Massachusetts Daily Collegian

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A free and responsible press serving the UMass community since 1890

Massachusetts Daily Collegian

A free and responsible press serving the UMass community since 1890

Massachusetts Daily Collegian

ASL scholar teaches American Sign Language to UMass students

Roughly 40 students attended the event
(Collegian file photo)

Approximately 40 students attended the second American Sign Language workshop hosted by the National Student Speech Language and Hearing Association on April 14. The workshop was taught by ASL scholar professor Ruth P. Moore in the Integrative Learning Center at the University of Massachusetts.

In the past, Moore has worked as an adjunct professor teaching part-time at Hampshire College for over 10 years. Additionally, she was the vice chair of Western Massachusetts Association of the Deaf/Hearing Impaired and the communication access training specialist at the Massachusetts Commission for the Deaf and Hard of Hearing for over 14 years. She taught ASL at UMass, Smith College night classes and American International College. She has also taught Introduction to Deaf studies at Holyoke Community College. Now, she is retired and teaches the language for fun. Her husband, two sons and daughter are deaf, but her six grandchildren are not.

Moore began teaching the history of deaf studies, bringing up key names such as Thomas Hopkins, minister, educator and co-founder of the first school for the deaf in North America, Roch-Ambroise Cucurron Sicard, instructor at a school for the deaf in Paris and Laurent Clerc, a deaf teacher. Sicard is known to have met up with Edward Miner Gallaudet, son of Thomas Hopkins, while traveling in England and invited Gallaudet to visit his school. Clerc later became friends with Hopkins and Gallaudet.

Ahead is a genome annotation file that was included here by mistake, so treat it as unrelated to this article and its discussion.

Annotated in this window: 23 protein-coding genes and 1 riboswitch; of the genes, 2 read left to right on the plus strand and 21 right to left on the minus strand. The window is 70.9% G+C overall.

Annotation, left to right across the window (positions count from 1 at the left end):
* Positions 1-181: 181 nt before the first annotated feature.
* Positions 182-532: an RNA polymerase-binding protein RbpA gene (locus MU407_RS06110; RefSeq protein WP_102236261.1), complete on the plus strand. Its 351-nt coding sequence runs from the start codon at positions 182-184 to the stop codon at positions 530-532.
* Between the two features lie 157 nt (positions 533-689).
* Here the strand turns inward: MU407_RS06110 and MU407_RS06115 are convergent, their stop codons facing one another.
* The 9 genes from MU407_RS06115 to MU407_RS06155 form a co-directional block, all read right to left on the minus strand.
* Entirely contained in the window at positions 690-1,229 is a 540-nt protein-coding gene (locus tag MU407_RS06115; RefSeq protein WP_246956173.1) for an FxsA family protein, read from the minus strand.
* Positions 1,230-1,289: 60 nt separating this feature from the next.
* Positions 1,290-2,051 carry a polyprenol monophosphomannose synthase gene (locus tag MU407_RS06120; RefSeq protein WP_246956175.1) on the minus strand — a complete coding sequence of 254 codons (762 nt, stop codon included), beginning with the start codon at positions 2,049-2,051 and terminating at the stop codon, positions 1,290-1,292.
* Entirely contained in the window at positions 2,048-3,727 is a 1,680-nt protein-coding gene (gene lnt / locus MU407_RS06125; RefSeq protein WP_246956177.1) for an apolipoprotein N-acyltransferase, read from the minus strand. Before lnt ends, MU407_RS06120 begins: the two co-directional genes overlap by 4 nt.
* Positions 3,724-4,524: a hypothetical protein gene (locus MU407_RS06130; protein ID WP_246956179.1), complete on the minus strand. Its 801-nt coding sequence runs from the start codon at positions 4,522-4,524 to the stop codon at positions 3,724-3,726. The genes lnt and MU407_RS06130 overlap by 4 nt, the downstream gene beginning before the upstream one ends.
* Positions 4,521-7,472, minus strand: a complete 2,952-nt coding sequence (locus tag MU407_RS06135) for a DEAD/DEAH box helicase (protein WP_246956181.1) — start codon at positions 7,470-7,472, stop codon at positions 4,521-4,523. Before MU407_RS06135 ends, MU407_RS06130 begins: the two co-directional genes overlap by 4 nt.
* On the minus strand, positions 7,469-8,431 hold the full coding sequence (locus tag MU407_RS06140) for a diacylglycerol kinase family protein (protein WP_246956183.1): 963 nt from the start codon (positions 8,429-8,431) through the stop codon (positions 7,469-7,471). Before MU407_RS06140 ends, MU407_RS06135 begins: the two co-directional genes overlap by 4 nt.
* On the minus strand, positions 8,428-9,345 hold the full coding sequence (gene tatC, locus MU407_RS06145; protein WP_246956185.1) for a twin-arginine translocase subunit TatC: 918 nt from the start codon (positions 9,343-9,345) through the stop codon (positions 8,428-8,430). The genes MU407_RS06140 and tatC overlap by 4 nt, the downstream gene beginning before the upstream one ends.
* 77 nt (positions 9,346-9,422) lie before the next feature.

According to Gallaudet University, a private university for the deaf in Washington D.C., “The two men set sail on June 18, 1816. The voyage across the Atlantic Ocean took 52 days; however, Clerc and Gallaudet put the time to good use. Clerc studied English, and Gallaudet studied sign language. They discussed the school for the deaf which they planned to open. On the long trip, they had many conversations about education and deafness. The year after they arrived, they founded a school for the deaf in Hartford, Connecticut.”

After a little history, the class was quiet as Moore began teaching basic signs such as the alphabet, introduction of names, greetings, weather, numbers, family, food, colors and clothes.

Briefly after the teaching, students began to ask questions on note cards. One student wrote, “Does it matter which hand you sign with?”

Moore replied, “Use your dominant hand when signing.”

Other questions were, “How do you say dog and cat?” and “How do I say I love you?”

After the event, students shared their opinions.

Lindsay Hohenberg, freshman communication disorders major said, “I always wanted to learn ASL and thought this was would be a great way to learn the basic concepts of the language. Knowing sign language gives me the opportunity to communicate with people in the deaf community.”

Her favorite part of the workshop was learning about foods, how to ask different types of questions and “when we physically practiced using ASL in conversation with other people.”

Hohenberg also said, “I am grateful that NSSLHA held the ASL workshop promoting this opportunity to learn ASL.”

Erin Lally, junior communication disorders major said, “Professor Moore is such a great teacher. This is my second workshop with her. Moore always keeps it fun and interactive. I love having the opportunity to learn some basic ASL so I can feel confident using it in my life. I think it’s a great workshop and everyone should learn the ASL basics!”

Stephanie Gaglini, senior communication disorders major and president of the NSSLHA, played a vital role in getting the speaker and students together to make this workshop a success. Gaglini saw Moore at a conference and was impressed with her teaching style. She then thought that it will be beneficial to invite Moore to do a workshop with UMass students on ASL.

At the end of the event, Gaglini thanked everyone who attended her workshop.

“The ASL workshop turnout was great and it was opened to all student of various majors. Thank you to everyone who attended, not forgetting Professor Moore.”

Lisa S. Ladas can be reached at [email protected].

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